Automation is digitally transforming organizations across almost every department. From marketing and human resources to finance and legal to operations, automated processes allow employees at any level to get more done in less time.
However, each department has different automation needs, leading teams to choose industry-specific automation platforms that solve their problems and alleviate their frustrations. When you only look at each team individually, everyone seems happy.
But when you take a step back and look at the company as a whole, using multiple disjointed automation platforms is actually pretty messy––and will almost certainly create inefficiency that costs your organization serious cash.
Industry-specific automation platforms give teams the ability to overcome department challenges and streamline unique processes. They’re hyper-focused to fit the needs of the individuals they’re designed for, so users can easily automate an array of their tasks. Unfortunately, those benefits rarely extend to the organization as a whole.
When automation platforms are overly specific, each department ends up selecting a tool tailor-made for their team. If these systems aren’t able to efficiently and securely communicate with one another, data can become siloed. Moving this information between departments involves complicated hand coding or time-consuming swivel-chairing, both of which are incredibly costly and inefficient for your organization.
No-code integration platforms are changing the way companies connect and automate their businesses from the inside out. By centralizing the integration of all the organization’s applications, tools, and devices, IT professionals are able to improve workflows to improve productivity, and thereby create more value for the enterprise.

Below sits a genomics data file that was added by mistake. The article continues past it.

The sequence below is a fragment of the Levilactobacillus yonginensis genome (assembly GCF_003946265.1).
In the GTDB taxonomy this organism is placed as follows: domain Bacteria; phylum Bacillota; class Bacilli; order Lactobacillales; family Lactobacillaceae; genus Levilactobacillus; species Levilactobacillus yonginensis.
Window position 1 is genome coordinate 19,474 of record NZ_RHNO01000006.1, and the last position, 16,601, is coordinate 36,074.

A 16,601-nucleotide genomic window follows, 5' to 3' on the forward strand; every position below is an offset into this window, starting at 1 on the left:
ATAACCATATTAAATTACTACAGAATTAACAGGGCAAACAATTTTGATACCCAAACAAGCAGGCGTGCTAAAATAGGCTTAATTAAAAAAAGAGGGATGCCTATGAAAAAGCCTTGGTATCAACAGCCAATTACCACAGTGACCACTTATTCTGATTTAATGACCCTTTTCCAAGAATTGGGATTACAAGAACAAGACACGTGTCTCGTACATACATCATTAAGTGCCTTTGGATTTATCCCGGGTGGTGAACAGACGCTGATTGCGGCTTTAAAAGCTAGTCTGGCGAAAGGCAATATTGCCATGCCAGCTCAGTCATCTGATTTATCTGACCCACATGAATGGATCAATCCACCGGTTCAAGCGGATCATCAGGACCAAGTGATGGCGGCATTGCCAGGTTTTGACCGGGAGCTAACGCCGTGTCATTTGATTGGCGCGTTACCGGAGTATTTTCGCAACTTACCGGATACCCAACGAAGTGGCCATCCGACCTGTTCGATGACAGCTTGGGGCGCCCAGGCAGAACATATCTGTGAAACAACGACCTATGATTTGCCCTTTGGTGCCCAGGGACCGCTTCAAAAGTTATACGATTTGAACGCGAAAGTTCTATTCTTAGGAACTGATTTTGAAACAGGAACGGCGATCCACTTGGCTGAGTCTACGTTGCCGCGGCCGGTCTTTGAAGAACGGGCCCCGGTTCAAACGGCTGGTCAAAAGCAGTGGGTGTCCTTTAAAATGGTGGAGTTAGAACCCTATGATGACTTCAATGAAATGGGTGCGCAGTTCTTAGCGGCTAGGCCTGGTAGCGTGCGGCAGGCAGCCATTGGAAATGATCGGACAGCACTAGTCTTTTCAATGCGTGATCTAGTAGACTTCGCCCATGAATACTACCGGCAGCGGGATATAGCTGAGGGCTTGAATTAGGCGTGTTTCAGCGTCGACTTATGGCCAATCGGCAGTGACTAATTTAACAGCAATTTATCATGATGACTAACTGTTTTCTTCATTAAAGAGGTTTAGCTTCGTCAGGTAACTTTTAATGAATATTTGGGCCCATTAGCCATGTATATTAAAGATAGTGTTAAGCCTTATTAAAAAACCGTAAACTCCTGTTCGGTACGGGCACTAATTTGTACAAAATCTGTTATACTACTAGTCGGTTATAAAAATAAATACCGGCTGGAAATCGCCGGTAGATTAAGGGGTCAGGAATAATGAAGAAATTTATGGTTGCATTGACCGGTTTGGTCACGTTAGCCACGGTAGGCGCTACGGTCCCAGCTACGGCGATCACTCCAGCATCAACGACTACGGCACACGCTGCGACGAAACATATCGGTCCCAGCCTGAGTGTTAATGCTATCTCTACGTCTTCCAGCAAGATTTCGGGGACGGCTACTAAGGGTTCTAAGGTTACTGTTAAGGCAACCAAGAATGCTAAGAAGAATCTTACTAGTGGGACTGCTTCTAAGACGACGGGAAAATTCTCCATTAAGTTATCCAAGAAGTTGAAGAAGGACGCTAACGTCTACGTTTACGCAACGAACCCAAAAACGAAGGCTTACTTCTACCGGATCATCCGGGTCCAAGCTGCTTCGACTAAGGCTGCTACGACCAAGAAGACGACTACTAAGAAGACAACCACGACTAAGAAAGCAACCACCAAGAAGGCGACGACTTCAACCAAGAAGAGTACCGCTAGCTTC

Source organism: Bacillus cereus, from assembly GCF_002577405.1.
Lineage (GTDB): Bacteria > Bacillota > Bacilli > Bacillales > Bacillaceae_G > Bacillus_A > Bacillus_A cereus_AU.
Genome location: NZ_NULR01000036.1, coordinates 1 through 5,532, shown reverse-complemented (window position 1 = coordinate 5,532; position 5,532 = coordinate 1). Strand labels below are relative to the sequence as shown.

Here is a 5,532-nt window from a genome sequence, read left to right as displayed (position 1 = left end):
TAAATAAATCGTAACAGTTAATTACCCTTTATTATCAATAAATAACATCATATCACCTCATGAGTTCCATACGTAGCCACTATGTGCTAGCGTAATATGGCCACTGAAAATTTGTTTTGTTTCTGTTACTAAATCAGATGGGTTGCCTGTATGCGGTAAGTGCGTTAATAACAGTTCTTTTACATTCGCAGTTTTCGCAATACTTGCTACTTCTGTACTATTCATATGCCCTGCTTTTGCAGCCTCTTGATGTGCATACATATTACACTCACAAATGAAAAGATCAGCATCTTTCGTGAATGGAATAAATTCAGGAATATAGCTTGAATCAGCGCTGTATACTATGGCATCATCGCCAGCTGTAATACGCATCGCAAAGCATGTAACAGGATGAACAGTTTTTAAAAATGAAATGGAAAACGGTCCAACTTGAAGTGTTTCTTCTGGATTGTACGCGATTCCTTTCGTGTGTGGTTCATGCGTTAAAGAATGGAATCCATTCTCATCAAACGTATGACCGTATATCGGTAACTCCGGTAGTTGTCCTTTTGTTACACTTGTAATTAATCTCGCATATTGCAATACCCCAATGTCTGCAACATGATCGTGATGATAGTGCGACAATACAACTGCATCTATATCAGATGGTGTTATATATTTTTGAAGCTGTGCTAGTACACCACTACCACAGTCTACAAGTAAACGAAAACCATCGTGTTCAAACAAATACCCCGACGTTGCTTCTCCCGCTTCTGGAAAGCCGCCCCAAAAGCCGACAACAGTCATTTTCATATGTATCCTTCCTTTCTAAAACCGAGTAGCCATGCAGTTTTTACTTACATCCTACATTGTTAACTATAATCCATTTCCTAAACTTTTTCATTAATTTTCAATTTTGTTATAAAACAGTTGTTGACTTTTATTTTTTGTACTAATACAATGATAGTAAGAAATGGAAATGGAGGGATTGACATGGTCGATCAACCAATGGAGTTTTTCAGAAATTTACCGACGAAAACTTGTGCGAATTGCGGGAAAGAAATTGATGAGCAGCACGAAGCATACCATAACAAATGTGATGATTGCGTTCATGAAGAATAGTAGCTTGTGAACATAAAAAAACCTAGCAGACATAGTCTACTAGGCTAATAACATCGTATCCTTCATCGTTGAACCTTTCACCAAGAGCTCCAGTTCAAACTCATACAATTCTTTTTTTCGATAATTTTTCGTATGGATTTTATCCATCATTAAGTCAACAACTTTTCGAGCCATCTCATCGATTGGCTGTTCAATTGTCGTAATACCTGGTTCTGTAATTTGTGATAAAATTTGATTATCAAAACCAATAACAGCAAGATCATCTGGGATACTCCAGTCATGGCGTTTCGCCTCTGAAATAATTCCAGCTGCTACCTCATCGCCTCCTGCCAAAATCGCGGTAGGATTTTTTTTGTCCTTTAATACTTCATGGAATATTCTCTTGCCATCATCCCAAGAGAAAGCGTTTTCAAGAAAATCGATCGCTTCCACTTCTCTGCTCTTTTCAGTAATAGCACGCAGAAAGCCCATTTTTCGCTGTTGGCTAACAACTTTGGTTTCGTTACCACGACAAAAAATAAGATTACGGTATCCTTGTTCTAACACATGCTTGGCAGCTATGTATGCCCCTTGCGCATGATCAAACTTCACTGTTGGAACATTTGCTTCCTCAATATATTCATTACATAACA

No-code platforms are often touted for helping business roles transform the way they work. However, adopting a no-code platform can have just as much (if not more) of a positive influence on the day-to-day responsibilities of IT team members.
There is no denying that a no-code platform empowers the integration of their own, allowing IT to focus on larger tasks and more complex problems––but a no-code platform goes beyond that.
1. Complicated coding becomes simple, quick-to-develop tasks.
Before no-code integration platforms, the IT department needed to use complex deep coding to connect apps and devices––even with so-called low-code tools. Not only was this time consuming and complicated, but it took significant skill and/or experience, often falling on senior developers to create.
With a no-code integration platform, that complicated coding is streamlined into a simple integration process that even entry-level developers or citizen developers can manage. Ultimately, this reduces the cost of integration, allows connections to get up and running faster, and frees up time for your developers so they can focus on other opportunities.
Customers, prospects, and even industry experts often seem confused about the difference between no-code and low-code development platforms. This isn’t too surprising. Unfortunately, the two terms are often used almost interchangeably—making it difficult to tell what the difference really is.
However, a true no-code development platform doesn’t need to be complicated to understand.
With Pantheon’s Odyssey Platform, we believe everything about no code integration and development should be relentlessly simple—even the definition. That’s why we’re breaking down what no-code really means and what it’s capable of.
No-code development platforms are often confused with low-code development platforms because each aim to reduce the amount of time and complexity in integration and application building. However, that’s about where their similarities end.
A no-code development platform (NCDP) is exactly as it sounds: a development platform that allows users to build connections, processes, and integrations without a single line of code. Rather than hand-coding or using APIs, as is the case with low-code development platforms, an NCDP allows both citizen and skilled developers to use drag-and-drop task agents to complete integrations and applications.